The diffractive optical element in EP 0 312 341 A2 may, in addition, have annular zones that are of opaque or partially transparent design in order to modify the light passing through so as to achieve a desired intensity distribution in the beam path downstream of the diffractive optical element. EP 0 312 341 A2 consequently discloses an optical arrangement wherein the constant structural heights of the diffraction structures for an illumination wavelength also result in the disadvantages that were discussed in connection with U.S. Pat. No. 5,623,365 A.
It is therefore a first object of the present invention to develop a diffractive optical element in such a way that its local diffraction efficiency is optimally adapted to the application purpose.
Said object is achieved, according to the invention, by a diffractive optical element having the features of the present invention.
Diffractive optical elements are used, for example, to correct for certain aberrations in an optical arrangement, for example the longitudinal color aberration, the color magnification error, the secondary spectrum and also the color variation in the coma. In addition, monochromatic aberrations may also be corrected.
The invention is based on the insight that the height of the diffraction structures can be used as a degree of freedom to modify the local diffraction efficiency of the diffractive optical element and can be altered over the area of the diffractive optical element. At the same time, it was recognized that the teaching of the specialist paper relating to reducing the structural heights so as to increase the diffraction efficiencies of less wide diffraction structures is achieved only in the case of special optical boundary conditions in which an improvement in the blaze effect is achieved by reducing the structural heights and actually results in an increase in the diffraction efficiency. In most other cases, in which the blaze effect is not improved in this way by the structural height change, the teaching of the specialist paper achieves precisely the opposite of the desired effect, namely a reduction in the diffraction efficiency at those points at which it should actually be increased according to the specialist paper, namely in the region of low diffraction structures.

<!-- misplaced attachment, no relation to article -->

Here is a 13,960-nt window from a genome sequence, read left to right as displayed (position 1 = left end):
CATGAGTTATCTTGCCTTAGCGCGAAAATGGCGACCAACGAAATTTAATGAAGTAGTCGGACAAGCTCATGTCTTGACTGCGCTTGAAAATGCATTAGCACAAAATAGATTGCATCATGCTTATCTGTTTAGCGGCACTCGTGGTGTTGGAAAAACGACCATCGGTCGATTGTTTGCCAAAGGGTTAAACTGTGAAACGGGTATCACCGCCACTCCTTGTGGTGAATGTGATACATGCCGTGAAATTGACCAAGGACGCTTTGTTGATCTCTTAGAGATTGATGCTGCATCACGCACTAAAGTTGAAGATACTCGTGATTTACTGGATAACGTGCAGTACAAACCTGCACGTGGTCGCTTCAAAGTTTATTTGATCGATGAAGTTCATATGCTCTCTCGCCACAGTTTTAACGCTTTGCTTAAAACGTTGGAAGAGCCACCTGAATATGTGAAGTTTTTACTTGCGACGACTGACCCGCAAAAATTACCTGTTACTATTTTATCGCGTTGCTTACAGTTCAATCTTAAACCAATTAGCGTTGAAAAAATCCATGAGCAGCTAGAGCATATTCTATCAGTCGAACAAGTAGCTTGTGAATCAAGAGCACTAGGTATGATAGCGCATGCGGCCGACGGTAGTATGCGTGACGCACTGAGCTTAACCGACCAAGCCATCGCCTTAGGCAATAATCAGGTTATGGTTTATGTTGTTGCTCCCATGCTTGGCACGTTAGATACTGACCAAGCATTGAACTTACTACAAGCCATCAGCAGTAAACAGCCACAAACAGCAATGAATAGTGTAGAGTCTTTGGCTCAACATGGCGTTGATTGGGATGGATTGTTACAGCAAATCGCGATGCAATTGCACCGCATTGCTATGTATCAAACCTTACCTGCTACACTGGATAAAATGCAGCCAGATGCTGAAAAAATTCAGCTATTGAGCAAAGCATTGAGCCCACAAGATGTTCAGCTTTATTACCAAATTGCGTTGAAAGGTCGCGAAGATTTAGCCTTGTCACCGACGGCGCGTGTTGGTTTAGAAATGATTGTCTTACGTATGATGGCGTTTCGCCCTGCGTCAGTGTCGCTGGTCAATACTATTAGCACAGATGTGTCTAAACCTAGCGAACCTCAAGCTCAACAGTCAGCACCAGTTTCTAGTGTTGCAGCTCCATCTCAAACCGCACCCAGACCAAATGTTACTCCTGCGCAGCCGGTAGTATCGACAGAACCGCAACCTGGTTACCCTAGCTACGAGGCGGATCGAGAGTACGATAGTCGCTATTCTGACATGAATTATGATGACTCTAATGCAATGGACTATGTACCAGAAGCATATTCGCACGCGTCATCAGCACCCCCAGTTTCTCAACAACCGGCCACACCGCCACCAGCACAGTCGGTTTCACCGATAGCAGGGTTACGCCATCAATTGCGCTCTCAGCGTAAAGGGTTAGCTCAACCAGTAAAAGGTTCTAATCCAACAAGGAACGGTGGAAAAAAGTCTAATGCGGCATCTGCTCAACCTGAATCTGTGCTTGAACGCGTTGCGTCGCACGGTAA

The diffractive optical element according to the invention increases the comparatively low diffraction losses in the region of the wide structures and, thus, matches them to the comparatively large diffraction losses in the region of the less wide structures in such a way that a diffractive optical element results that has a local diffraction efficiency remaining constant over its area, and this is desirable for many application cases. In addition, required patterns of local diffraction efficiencies can be achieved by means of the structural height variation without substantial impairments having to be accepted in other imaging properties of the diffractive optical element in the process.
Because of the structural height variation in the region of the less wide diffraction structures, the diffractive optical element according to the invention has lower efficiency losses due to structural height than in the region of the wider diffraction structures. This is utilized to compensate completely or partly or even to overcompensate for the magnitude of the diffraction efficiency due to structural width in the region of the less wide diffraction structures that inevitably occur in the case of diffractive optical elements having constant structural height. In the case of overcompensation, the diffractive optical element has the highest diffraction efficiency at those points where, normally, the diffraction efficiency is lowest, namely in the region of the diffraction structures having the smallest widths.